I guess swim season is over. And I should probably mention how things worked out.
If you spend any time following my Instagram pics you already know the good news: Cooper won the 50 yard Breaststroke at championships.
Yeah and high fives all around.
Can we all just think back to Cooper's first year in swim team? Remember when his coaches picked him to be the 3D recipient? That was cool. I was so shocked by the award that I didn't even see him get it. I was in the back chit-chatting with my friends.
Fast forward to this year. Final banquet and Cooper is up front collecting all kinds of medals and ribbons. Undefeated season in breaststroke, all-star swimmer, the list goes on. He has become such a great athlete. Then the coaches start recognizing high-point winners and I kinda checked out. You got it, I was chit-chatting in the back again.
Then they announce the 3D -- a trophy that has gotten harder to win because now they only give it to 1 girl and 1 boy, not each 1 in each age group -- and they start to describe a very determined young man. One who went to every practice, and one who they know trains when he's on vacation, too. They talked about his willingness to swim up with the 11-12s and help out the older boys. They shared how he sets goals. And then they said Cooper's name! This time I got a picture (after I gasped with utter surprise).
It's fun for Coop to earn a medal for swimming fast. But as the parent, hearing your child recognized for their work ethic is amazing.
Swim team has changed our lives. I look forward to spending my summer with swim team friends who feel like family. Being in this program has been like being adopted into a family. It's not just my kid I like to cheer for. I feel so happy for so many of those athletes, and so grateful for the older athletes who have set such an extraordinary example for my Cooop. Now, we look to competitive tryouts and year-round schedules. But we will return to the Wahoos every summer.
No summer wrap-up would be complete without explaining the growth I have seen in my youngest, quietest boy. I spend entire afternoons thinking to myself what it is like to be him in our world. Not the world like the planet. But our home and the atmosphere the four of us create.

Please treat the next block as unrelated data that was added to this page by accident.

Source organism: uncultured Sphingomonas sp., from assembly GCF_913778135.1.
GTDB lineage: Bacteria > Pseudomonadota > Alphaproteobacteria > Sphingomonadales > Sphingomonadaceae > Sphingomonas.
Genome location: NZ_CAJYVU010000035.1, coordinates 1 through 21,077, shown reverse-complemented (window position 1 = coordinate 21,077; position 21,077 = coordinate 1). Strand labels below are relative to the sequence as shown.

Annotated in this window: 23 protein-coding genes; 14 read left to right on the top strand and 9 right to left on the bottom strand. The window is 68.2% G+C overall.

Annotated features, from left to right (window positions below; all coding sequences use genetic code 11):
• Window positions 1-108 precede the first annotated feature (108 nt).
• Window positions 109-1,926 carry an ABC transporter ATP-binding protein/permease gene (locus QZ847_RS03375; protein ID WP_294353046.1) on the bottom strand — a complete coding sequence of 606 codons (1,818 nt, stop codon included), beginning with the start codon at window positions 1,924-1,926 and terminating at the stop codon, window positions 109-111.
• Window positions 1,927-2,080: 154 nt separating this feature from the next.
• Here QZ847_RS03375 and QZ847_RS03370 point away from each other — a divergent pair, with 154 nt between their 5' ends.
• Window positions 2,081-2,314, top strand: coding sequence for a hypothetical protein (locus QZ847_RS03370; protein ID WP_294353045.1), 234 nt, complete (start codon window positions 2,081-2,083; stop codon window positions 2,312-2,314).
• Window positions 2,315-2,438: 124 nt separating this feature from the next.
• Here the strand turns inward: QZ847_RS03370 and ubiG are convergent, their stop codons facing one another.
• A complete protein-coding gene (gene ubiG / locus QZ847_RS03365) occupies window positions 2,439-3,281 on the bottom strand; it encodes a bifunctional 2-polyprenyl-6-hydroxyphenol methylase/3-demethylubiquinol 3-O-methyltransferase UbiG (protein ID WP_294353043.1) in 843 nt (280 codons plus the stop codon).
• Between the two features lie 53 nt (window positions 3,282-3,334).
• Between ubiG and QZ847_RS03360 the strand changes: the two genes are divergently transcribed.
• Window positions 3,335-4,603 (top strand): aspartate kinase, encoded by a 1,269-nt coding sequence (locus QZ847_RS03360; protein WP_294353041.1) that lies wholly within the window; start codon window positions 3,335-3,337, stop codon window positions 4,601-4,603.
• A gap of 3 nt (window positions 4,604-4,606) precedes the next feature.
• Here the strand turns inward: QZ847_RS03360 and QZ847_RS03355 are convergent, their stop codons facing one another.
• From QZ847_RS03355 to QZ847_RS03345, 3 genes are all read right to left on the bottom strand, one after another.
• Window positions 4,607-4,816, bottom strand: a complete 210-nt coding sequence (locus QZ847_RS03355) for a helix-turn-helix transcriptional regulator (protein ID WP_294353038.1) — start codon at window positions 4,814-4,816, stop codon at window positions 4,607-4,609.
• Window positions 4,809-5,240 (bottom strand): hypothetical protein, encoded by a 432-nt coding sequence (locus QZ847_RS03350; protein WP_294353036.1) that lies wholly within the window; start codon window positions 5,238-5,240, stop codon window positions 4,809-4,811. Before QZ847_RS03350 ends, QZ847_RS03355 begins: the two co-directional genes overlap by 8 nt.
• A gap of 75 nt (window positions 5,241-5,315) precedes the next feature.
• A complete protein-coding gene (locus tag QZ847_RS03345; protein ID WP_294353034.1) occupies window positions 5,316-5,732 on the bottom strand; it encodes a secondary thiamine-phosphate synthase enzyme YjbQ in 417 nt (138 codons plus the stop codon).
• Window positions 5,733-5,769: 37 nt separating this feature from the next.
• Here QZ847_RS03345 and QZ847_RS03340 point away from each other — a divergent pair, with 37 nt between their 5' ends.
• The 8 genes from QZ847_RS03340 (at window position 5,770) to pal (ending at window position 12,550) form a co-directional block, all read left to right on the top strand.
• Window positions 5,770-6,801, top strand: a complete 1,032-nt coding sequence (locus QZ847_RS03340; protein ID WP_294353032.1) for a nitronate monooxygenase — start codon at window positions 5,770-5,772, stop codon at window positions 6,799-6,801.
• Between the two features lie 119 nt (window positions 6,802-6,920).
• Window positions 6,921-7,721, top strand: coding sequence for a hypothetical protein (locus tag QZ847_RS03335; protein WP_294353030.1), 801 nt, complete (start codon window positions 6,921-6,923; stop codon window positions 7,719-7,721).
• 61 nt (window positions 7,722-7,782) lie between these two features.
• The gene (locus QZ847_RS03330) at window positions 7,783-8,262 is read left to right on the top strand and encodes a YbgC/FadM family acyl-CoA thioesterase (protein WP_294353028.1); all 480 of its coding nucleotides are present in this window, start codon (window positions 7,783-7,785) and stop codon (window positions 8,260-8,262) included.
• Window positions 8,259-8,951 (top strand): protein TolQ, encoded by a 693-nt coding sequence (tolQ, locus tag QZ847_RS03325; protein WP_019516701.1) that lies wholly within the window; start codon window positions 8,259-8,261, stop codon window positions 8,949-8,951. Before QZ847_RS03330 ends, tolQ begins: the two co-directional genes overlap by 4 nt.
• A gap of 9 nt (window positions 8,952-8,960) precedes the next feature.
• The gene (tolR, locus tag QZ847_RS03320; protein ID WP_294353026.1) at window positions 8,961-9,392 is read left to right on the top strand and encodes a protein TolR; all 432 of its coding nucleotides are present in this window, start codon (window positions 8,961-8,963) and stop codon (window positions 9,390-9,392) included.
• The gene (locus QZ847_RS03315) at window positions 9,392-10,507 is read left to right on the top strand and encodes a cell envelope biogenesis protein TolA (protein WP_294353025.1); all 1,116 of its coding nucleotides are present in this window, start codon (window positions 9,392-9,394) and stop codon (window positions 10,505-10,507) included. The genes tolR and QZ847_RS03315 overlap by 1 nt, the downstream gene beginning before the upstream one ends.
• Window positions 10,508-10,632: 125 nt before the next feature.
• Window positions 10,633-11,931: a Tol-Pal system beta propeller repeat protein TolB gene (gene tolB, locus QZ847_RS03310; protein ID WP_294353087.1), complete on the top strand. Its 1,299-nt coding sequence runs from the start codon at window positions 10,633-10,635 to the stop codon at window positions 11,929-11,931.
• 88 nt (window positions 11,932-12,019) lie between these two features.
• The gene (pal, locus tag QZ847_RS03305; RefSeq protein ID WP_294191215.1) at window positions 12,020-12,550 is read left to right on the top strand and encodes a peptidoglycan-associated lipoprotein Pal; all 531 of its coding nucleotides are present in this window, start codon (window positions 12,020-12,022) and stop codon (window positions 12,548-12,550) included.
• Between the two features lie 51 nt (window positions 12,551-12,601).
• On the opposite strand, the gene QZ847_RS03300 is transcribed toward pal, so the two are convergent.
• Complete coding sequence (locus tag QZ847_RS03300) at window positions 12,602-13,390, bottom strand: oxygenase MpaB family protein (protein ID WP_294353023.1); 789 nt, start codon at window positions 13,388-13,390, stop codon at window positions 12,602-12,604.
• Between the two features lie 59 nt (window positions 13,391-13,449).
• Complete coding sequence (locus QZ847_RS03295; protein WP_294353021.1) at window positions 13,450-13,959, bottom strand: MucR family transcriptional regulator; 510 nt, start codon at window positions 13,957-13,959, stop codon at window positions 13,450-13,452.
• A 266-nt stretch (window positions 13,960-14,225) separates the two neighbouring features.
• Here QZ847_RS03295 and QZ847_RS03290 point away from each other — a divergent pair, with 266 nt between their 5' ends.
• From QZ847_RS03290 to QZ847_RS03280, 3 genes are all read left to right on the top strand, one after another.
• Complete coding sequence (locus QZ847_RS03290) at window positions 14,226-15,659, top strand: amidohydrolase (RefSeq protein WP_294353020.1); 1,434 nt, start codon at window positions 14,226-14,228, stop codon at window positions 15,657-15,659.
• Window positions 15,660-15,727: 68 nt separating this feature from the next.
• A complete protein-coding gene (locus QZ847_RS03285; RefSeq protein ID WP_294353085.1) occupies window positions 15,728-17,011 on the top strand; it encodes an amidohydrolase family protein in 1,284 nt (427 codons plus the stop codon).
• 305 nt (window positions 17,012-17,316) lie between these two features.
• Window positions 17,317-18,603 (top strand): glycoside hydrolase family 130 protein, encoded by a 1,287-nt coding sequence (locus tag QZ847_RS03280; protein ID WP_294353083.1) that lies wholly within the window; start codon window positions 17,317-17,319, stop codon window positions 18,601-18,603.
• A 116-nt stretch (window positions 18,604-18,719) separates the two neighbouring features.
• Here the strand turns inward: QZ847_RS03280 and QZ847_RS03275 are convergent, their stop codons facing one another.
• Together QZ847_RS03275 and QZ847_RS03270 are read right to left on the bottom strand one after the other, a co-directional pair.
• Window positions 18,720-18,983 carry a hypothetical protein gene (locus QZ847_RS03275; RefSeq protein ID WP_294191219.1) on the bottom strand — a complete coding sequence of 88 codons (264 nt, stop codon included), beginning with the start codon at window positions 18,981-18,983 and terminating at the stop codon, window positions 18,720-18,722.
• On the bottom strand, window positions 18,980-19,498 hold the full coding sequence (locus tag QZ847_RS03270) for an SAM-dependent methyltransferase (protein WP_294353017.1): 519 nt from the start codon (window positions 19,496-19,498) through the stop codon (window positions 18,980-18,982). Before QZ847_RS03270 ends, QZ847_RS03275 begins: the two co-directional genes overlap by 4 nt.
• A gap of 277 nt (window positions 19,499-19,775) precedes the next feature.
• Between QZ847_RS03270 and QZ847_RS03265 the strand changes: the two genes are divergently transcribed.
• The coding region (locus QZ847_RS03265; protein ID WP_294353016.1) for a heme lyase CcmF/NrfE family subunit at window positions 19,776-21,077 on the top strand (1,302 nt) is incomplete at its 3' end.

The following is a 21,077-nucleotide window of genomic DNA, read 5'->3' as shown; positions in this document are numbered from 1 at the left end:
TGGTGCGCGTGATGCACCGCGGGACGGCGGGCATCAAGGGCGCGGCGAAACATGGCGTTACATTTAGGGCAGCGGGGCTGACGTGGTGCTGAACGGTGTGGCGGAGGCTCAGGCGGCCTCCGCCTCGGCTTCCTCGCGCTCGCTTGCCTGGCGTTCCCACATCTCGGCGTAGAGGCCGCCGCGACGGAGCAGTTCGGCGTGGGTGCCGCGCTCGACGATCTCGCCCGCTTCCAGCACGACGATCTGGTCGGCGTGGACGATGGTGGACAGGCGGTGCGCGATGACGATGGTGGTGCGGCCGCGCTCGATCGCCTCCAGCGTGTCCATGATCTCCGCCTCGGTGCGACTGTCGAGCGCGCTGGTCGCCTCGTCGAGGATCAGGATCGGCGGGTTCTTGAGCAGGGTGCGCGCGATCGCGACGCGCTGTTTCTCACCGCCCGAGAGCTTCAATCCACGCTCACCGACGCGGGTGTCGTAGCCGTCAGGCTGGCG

He is a special star in our orbiting system of chaos. By him I guide many of my decisions. Because he is not loud and he does not complain I wonder if he suffers. And then sometimes he does something that rocks us back to our heels.
One such day happened in the blaze of too much sunshine in the middle of the fabulous holiday we call summer break. In fact, it was July and we were enjoying our carefully planned family vacation to one of Colorado's small, beautiful towns. Atop a mountain sits the Glenwood Springs Adventure Park. My husband researched this trip and this particular day. He was certain that our boys would love the roller coasters, an alpine slide, the zip line, the "swing".
I was pretty sure that Cooper would, and that Mason and I would sit on the sidelines taking pictures. But I really do try not to control everything. Really.
We started the morning with all the Amish, who were also visiting the park, on a gondola ride from the base to the top of the mountain. The gondola had Mason grasping for safe ledges to hang on to. I worried that this was a pretty clear sign that he had no interest in riding the roller coaster and began silently to devise plan B.
First, we went on a cave tour. As luck would have it, the cave tour drops tourists out on a ledge looking down into the canyon and at the most terrifying ride of the park. Down below us we could see what the tour guide described as a 210-degree swing on the edge of a cliff that could pull more Gs than most astronauts experience in training. I thought to myself, "Honey bunches of no, this girl ain't got time for that."
That's exactly when our family started walking toward the swing. Hubby nonchalantly asked, "Who's ready for the swing?" Mason shrugged his shoulders and said, "I'll do it."
If you could only know the details of the past year. Of the trials. Of the fears. All the crying and failed attempts at courageous feats.
Not going to lie, I just started crying. I frankly thought it was too much for a child to do. I wouldn't do it. Way too scary. Cooper and Mason marched up to the ride attendant, got themselves strapped in, and off they went.
Well, after that both boys raced to the roller coaster -- touted as being at higher altitude than any other. A few times on that and they decided it was time for the alpine slide, the zip line, the [insert yawn] laser tag. Everything, they tried everything.
I learned: today could be the day. We try and we try. We learn a little. We fail a lot. We get beat. Come in second. Whatever. But one day, it is the day. The day we win. The day we can. The day that courage comes to play.